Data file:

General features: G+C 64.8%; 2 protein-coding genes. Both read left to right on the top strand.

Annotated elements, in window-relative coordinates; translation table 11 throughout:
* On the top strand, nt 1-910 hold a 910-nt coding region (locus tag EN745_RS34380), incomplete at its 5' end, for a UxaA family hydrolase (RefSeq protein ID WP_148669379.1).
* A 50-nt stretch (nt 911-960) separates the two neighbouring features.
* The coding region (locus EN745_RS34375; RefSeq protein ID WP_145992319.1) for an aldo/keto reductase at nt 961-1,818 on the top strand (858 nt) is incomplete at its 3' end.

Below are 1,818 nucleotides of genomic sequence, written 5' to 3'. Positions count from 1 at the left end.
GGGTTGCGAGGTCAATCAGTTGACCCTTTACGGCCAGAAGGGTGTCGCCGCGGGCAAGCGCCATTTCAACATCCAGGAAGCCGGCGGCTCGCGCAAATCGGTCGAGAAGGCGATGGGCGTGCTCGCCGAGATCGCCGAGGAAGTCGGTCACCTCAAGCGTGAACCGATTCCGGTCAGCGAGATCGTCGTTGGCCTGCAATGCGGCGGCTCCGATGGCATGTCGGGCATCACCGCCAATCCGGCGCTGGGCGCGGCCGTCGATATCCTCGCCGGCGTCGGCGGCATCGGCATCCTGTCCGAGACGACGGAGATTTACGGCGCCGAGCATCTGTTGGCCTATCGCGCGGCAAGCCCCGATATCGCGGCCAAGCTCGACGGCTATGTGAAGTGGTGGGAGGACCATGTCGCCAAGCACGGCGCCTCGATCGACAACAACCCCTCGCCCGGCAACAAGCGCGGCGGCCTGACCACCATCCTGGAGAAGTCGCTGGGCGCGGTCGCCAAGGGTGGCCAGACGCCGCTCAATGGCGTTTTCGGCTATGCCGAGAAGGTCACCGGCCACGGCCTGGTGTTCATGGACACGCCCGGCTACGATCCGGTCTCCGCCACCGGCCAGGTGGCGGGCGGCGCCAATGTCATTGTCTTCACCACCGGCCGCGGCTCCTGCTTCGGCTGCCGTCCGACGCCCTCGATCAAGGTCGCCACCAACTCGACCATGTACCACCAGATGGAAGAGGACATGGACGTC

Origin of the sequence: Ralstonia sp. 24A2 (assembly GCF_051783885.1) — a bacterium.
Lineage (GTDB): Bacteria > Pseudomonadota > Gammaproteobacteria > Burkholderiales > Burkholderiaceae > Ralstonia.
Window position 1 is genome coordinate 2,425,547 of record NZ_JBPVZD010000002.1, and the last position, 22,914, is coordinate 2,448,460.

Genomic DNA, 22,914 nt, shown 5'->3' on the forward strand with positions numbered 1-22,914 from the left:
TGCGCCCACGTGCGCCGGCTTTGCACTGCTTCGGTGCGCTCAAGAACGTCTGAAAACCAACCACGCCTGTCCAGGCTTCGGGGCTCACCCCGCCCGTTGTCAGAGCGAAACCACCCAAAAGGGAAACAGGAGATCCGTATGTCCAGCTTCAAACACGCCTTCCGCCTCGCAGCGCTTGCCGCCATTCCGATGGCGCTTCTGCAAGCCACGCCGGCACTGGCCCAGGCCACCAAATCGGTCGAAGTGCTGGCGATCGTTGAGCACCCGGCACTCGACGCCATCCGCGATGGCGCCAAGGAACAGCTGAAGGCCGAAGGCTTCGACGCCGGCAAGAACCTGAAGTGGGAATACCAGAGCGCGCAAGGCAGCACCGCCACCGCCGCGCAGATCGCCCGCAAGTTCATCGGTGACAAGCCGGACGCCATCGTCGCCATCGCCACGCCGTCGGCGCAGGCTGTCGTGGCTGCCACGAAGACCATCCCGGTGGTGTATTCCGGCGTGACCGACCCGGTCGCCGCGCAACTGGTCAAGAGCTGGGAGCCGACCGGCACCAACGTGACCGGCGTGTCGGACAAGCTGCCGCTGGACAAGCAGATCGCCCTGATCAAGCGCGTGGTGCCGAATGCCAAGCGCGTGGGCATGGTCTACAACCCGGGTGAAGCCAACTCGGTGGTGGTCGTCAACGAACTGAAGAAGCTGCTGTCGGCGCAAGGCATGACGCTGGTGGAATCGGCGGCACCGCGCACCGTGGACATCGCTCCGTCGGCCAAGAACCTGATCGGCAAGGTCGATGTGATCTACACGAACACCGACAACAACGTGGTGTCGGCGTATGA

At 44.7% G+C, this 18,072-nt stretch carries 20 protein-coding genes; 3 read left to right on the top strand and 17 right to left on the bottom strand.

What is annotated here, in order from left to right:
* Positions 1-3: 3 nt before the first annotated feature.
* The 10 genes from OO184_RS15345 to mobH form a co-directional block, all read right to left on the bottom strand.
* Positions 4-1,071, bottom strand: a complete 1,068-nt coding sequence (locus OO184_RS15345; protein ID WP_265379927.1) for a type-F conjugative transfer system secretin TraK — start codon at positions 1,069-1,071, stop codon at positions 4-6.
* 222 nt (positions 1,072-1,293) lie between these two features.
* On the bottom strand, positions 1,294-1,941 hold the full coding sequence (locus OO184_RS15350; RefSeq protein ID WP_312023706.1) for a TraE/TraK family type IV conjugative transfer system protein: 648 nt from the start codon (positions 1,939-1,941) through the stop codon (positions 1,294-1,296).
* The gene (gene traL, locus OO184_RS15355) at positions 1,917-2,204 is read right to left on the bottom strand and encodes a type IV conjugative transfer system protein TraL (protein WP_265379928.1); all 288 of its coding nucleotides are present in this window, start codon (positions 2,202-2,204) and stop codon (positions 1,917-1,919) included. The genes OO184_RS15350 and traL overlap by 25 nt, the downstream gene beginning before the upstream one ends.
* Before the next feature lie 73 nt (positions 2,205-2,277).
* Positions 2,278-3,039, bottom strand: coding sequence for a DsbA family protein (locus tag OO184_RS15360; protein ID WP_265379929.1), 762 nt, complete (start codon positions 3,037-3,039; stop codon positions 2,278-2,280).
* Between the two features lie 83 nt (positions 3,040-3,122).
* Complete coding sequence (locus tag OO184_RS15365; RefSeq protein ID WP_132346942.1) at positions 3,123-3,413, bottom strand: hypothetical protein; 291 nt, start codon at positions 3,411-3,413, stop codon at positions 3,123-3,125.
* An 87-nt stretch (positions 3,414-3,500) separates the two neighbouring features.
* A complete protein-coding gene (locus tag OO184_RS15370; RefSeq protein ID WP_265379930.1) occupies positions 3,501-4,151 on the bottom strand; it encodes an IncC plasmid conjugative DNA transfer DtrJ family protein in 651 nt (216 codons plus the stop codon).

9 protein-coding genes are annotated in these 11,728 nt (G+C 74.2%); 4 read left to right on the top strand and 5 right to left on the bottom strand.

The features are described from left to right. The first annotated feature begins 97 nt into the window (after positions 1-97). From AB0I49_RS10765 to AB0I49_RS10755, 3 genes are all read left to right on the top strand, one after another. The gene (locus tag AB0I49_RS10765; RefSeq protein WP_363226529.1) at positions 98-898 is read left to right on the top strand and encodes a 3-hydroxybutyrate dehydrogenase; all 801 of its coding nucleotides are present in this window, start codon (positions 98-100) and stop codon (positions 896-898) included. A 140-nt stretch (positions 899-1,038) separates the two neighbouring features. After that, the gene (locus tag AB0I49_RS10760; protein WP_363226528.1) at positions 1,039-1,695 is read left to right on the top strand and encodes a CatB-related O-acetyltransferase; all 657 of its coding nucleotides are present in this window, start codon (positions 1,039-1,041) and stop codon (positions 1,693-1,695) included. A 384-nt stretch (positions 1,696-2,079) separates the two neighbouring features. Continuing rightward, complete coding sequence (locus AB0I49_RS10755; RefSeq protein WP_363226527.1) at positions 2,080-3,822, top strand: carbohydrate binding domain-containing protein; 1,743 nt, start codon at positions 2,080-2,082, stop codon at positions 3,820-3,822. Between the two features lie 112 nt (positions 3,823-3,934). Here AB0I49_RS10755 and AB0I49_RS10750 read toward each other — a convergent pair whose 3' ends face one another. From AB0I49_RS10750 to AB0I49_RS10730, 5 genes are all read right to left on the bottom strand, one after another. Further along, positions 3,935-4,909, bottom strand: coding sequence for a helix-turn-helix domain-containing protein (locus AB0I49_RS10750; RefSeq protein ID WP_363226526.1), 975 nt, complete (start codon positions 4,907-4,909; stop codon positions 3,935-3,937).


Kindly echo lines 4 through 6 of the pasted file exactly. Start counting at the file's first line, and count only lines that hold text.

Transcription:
* A 50-nt stretch (nt 911-960) separates the two neighbouring features.
* The coding region (locus EN745_RS34375; RefSeq protein ID WP_145992319.1) for an aldo/keto reductase at nt 961-1,818 on the top strand (858 nt) is incomplete at its 3' end.

Below are 1,818 nucleotides of genomic sequence, written 5' to 3'. Positions count from 1 at the left end.